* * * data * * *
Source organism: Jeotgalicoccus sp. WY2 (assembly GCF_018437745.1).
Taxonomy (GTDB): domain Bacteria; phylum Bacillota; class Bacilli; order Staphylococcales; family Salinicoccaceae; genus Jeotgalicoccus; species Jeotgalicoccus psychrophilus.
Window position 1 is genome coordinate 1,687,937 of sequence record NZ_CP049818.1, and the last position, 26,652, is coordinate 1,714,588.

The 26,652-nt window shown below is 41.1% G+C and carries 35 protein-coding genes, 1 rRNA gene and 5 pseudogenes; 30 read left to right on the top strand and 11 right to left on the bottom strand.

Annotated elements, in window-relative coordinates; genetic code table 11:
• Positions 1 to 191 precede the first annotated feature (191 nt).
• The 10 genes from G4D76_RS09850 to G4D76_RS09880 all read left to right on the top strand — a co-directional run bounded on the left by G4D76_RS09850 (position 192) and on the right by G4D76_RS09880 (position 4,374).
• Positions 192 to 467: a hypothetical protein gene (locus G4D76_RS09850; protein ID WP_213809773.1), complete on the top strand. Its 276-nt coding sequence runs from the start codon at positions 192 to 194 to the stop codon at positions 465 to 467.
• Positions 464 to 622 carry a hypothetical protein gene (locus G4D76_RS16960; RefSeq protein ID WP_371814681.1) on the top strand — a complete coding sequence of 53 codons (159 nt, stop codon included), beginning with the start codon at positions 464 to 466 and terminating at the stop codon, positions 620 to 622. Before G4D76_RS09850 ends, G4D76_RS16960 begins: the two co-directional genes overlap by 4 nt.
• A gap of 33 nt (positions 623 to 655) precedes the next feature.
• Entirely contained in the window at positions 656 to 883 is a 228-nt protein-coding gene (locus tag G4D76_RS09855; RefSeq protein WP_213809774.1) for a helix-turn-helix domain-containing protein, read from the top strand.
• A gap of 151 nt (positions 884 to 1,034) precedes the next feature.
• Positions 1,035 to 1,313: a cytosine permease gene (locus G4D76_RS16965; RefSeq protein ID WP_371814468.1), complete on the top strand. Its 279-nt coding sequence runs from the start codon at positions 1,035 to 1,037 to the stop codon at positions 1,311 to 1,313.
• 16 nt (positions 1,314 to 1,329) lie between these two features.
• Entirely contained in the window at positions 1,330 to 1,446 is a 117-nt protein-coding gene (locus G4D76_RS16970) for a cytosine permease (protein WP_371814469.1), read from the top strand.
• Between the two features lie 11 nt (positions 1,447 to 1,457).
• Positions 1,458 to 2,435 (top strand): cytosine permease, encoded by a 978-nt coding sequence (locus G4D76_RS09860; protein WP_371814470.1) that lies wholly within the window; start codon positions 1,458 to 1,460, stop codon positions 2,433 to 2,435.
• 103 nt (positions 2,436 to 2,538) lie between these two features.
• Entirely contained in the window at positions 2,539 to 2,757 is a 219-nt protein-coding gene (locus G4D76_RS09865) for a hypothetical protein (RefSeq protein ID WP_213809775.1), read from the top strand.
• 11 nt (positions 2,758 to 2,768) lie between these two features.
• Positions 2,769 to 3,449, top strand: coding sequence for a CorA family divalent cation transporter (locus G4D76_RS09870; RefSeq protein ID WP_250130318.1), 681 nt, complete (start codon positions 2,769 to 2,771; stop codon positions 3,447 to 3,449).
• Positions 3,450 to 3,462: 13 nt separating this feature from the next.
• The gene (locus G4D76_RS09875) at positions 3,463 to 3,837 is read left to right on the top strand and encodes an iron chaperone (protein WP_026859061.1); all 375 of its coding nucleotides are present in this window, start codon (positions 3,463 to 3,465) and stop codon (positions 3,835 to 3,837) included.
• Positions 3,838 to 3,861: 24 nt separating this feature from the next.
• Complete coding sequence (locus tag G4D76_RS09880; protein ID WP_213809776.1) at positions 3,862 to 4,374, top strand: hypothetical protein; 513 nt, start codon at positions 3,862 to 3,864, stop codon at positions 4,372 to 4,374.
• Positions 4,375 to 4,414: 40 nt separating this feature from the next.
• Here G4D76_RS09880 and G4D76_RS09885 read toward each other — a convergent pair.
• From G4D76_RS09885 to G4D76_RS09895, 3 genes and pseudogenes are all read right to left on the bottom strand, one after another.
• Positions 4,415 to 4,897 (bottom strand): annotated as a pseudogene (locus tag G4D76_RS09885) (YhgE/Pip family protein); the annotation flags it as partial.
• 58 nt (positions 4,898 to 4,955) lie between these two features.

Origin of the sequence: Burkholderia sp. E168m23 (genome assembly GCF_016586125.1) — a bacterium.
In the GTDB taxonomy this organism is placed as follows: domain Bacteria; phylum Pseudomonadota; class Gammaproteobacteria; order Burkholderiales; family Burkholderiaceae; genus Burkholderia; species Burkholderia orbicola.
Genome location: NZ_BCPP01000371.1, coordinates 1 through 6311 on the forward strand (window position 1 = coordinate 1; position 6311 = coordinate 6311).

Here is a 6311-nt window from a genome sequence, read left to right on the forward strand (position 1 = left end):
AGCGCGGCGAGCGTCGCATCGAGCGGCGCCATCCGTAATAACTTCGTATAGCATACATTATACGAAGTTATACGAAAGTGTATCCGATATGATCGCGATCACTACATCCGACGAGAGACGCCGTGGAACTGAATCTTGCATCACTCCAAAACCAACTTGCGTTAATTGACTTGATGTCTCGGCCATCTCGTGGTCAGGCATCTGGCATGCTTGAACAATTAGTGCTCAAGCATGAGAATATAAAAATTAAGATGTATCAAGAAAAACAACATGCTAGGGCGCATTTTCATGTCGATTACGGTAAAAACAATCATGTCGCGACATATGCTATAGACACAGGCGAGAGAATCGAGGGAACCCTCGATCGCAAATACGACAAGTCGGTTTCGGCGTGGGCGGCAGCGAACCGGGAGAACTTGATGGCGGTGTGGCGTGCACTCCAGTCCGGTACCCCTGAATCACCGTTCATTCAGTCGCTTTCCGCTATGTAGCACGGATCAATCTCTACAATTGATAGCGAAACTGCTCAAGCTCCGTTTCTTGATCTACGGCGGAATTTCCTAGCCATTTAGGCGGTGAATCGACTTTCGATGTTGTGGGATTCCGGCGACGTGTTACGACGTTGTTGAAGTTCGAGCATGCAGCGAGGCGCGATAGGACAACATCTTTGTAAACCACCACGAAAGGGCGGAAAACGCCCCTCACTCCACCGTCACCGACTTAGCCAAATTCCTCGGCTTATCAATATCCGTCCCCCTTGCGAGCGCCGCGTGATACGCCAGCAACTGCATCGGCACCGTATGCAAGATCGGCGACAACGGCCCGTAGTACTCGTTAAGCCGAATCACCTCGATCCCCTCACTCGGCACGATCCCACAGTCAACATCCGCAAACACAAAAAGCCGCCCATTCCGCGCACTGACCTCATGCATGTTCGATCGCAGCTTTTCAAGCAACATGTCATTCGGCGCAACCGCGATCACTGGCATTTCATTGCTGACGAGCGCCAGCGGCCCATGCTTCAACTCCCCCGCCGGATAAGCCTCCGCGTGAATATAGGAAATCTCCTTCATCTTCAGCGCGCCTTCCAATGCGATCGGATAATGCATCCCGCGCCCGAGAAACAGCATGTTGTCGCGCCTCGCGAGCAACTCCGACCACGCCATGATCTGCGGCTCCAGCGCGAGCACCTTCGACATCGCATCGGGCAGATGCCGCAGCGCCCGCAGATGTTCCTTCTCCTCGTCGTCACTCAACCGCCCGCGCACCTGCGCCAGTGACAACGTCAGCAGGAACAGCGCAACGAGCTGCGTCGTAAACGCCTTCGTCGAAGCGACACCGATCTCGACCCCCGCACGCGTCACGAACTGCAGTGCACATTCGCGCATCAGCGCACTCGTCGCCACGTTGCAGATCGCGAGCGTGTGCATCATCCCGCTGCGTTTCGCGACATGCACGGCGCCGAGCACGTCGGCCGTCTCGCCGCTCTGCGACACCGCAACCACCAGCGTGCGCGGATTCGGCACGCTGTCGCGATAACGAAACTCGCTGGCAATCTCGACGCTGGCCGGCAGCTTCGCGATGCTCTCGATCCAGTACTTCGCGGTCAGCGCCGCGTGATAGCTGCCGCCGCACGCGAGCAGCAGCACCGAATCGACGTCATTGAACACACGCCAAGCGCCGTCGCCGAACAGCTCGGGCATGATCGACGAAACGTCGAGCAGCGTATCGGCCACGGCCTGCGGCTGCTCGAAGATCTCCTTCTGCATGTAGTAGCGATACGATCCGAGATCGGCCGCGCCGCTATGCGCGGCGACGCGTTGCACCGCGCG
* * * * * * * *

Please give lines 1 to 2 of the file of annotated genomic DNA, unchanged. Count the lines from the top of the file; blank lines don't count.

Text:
Source organism: Jeotgalicoccus sp. WY2 (assembly GCF_018437745.1).
Taxonomy (GTDB): domain Bacteria; phylum Bacillota; class Bacilli; order Staphylococcales; family Salinicoccaceae; genus Jeotgalicoccus; species Jeotgalicoccus psychrophilus.